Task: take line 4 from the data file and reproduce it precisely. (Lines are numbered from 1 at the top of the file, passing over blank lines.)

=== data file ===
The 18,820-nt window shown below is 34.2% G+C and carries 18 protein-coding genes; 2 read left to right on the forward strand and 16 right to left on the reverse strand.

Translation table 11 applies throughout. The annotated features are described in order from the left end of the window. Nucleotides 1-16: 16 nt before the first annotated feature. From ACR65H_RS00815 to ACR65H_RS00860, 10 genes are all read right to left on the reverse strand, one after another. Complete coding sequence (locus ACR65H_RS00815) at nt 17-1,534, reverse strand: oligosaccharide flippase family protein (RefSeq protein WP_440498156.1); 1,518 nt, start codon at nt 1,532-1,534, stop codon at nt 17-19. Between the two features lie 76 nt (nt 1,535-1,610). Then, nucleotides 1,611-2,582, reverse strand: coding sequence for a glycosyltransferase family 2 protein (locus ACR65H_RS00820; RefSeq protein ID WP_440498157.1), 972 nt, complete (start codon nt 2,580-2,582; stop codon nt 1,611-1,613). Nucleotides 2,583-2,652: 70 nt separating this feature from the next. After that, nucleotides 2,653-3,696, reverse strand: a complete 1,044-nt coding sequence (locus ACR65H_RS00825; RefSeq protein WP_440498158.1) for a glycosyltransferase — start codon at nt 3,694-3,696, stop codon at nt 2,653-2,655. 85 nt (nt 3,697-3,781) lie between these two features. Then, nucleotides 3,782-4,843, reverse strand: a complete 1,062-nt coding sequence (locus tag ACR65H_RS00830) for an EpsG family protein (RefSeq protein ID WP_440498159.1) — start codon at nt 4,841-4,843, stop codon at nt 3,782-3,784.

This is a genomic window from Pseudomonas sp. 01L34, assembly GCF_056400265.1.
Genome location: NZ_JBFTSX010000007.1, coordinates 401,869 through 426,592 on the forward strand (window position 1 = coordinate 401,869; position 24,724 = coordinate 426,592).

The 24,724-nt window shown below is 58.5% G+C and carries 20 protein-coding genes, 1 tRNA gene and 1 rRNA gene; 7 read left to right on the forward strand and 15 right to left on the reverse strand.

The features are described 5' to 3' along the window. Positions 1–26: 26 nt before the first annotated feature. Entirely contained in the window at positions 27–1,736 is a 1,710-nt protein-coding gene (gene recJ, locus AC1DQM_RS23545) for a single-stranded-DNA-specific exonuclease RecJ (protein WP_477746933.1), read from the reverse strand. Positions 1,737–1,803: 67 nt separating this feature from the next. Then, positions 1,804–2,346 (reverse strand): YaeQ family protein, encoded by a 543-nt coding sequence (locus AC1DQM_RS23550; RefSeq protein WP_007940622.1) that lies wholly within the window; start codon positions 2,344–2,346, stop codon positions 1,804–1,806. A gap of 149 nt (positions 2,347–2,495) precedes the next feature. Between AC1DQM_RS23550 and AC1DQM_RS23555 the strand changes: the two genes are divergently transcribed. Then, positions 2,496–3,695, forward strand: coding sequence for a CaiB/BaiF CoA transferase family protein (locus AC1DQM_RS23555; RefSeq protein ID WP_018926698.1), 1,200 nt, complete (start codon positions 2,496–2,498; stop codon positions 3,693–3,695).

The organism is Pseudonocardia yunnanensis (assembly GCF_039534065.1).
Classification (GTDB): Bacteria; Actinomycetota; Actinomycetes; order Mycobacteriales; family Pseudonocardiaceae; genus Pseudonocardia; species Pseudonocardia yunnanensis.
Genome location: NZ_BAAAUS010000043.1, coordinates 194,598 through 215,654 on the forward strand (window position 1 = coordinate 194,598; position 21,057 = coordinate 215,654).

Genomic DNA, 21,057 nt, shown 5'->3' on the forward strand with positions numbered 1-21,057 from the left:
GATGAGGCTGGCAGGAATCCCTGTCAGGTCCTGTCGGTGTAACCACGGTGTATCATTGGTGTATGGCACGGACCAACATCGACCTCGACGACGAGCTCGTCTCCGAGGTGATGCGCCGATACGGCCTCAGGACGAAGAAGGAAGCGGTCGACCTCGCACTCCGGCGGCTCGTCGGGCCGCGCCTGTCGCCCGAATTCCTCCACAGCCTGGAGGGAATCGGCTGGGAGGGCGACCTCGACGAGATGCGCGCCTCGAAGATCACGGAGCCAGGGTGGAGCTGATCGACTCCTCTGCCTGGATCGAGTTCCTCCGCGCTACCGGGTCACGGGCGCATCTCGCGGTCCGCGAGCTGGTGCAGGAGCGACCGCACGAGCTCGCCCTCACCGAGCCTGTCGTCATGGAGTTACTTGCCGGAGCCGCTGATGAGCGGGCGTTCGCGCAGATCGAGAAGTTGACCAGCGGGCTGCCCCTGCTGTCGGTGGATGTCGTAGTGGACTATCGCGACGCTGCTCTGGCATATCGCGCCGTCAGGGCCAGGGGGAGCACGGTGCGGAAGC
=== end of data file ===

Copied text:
Genome location: NZ_JBFTSX010000007.1, coordinates 401,869 through 426,592 on the forward strand (window position 1 = coordinate 401,869; position 24,724 = coordinate 426,592).